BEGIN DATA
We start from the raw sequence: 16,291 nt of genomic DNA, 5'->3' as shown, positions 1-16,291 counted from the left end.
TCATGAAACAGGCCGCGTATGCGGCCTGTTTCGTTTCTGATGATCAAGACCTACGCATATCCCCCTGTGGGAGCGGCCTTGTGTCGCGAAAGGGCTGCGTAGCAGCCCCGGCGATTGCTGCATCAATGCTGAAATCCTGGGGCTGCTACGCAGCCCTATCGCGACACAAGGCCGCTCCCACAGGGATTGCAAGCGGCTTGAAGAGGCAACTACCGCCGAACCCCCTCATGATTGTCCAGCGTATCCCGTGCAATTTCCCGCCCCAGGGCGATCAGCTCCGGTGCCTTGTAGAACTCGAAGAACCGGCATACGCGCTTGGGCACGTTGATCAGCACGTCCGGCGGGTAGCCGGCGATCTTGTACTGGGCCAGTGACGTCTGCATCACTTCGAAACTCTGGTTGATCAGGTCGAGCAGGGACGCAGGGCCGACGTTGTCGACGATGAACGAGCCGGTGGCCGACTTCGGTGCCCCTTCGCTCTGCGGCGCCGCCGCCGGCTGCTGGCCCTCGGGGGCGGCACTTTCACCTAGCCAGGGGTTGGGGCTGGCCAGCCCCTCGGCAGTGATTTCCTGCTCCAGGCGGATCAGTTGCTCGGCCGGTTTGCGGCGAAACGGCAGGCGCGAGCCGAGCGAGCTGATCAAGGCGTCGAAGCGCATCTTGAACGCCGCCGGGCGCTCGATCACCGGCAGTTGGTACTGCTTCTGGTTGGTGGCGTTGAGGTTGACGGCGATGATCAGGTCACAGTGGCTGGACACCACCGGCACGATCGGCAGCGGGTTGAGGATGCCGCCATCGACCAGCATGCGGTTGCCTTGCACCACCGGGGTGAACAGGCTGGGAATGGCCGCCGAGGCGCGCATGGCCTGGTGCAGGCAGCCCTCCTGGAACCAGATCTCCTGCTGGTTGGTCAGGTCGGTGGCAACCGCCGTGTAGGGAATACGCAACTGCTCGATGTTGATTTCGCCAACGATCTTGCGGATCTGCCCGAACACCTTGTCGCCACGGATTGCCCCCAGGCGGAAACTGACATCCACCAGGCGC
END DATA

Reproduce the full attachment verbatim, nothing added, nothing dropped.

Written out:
We start from the raw sequence: 16,291 nt of genomic DNA, 5'->3' as shown, positions 1-16,291 counted from the left end.
TCATGAAACAGGCCGCGTATGCGGCCTGTTTCGTTTCTGATGATCAAGACCTACGCATATCCCCCTGTGGGAGCGGCCTTGTGTCGCGAAAGGGCTGCGTAGCAGCCCCGGCGATTGCTGCATCAATGCTGAAATCCTGGGGCTGCTACGCAGCCCTATCGCGACACAAGGCCGCTCCCACAGGGATTGCAAGCGGCTTGAAGAGGCAACTACCGCCGAACCCCCTCATGATTGTCCAGCGTATCCCGTGCAATTTCCCGCCCCAGGGCGATCAGCTCCGGTGCCTTGTAGAACTCGAAGAACCGGCATACGCGCTTGGGCACGTTGATCAGCACGTCCGGCGGGTAGCCGGCGATCTTGTACTGGGCCAGTGACGTCTGCATCACTTCGAAACTCTGGTTGATCAGGTCGAGCAGGGACGCAGGGCCGACGTTGTCGACGATGAACGAGCCGGTGGCCGACTTCGGTGCCCCTTCGCTCTGCGGCGCCGCCGCCGGCTGCTGGCCCTCGGGGGCGGCACTTTCACCTAGCCAGGGGTTGGGGCTGGCCAGCCCCTCGGCAGTGATTTCCTGCTCCAGGCGGATCAGTTGCTCGGCCGGTTTGCGGCGAAACGGCAGGCGCGAGCCGAGCGAGCTGATCAAGGCGTCGAAGCGCATCTTGAACGCCGCCGGGCGCTCGATCACCGGCAGTTGGTACTGCTTCTGGTTGGTGGCGTTGAGGTTGACGGCGATGATCAGGTCACAGTGGCTGGACACCACCGGCACGATCGGCAGCGGGTTGAGGATGCCGCCATCGACCAGCATGCGGTTGCCTTGCACCACCGGGGTGAACAGGCTGGGAATGGCCGCCGAGGCGCGCATGGCCTGGTGCAGGCAGCCCTCCTGGAACCAGATCTCCTGCTGGTTGGTCAGGTCGGTGGCAACCGCCGTGTAGGGAATACGCAACTGCTCGATGTTGATTTCGCCAACGATCTTGCGGATCTGCCCGAACACCTTGTCGCCACGGATTGCCCCCAGGCGGAAACTGACATCCACCAGGCGC